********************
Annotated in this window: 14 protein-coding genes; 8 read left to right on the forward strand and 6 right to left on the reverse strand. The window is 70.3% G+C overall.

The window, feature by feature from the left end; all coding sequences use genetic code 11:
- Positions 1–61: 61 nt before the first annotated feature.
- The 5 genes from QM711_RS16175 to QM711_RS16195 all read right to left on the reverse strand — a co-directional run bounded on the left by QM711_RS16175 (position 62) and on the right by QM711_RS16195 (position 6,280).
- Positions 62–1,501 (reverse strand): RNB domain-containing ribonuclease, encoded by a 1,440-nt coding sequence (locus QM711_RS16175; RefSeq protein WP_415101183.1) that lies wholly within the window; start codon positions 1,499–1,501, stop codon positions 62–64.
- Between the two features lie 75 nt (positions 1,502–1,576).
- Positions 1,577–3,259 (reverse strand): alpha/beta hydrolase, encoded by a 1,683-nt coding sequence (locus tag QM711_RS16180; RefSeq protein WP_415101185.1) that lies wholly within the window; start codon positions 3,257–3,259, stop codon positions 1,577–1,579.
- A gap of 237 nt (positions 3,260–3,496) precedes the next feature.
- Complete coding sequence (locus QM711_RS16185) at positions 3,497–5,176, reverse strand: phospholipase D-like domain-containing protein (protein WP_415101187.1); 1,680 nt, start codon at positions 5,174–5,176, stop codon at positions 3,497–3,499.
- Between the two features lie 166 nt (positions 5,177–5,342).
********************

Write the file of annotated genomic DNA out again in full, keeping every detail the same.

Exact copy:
Annotated in this window: 14 protein-coding genes; 8 read left to right on the forward strand and 6 right to left on the reverse strand. The window is 70.3% G+C overall.

The window, feature by feature from the left end; all coding sequences use genetic code 11:
- Positions 1–61: 61 nt before the first annotated feature.
- The 5 genes from QM711_RS16175 to QM711_RS16195 all read right to left on the reverse strand — a co-directional run bounded on the left by QM711_RS16175 (position 62) and on the right by QM711_RS16195 (position 6,280).
- Positions 62–1,501 (reverse strand): RNB domain-containing ribonuclease, encoded by a 1,440-nt coding sequence (locus QM711_RS16175; RefSeq protein WP_415101183.1) that lies wholly within the window; start codon positions 1,499–1,501, stop codon positions 62–64.
- Between the two features lie 75 nt (positions 1,502–1,576).
- Positions 1,577–3,259 (reverse strand): alpha/beta hydrolase, encoded by a 1,683-nt coding sequence (locus tag QM711_RS16180; RefSeq protein WP_415101185.1) that lies wholly within the window; start codon positions 3,257–3,259, stop codon positions 1,577–1,579.
- A gap of 237 nt (positions 3,260–3,496) precedes the next feature.
- Complete coding sequence (locus QM711_RS16185) at positions 3,497–5,176, reverse strand: phospholipase D-like domain-containing protein (protein WP_415101187.1); 1,680 nt, start codon at positions 5,174–5,176, stop codon at positions 3,497–3,499.
- Between the two features lie 166 nt (positions 5,177–5,342).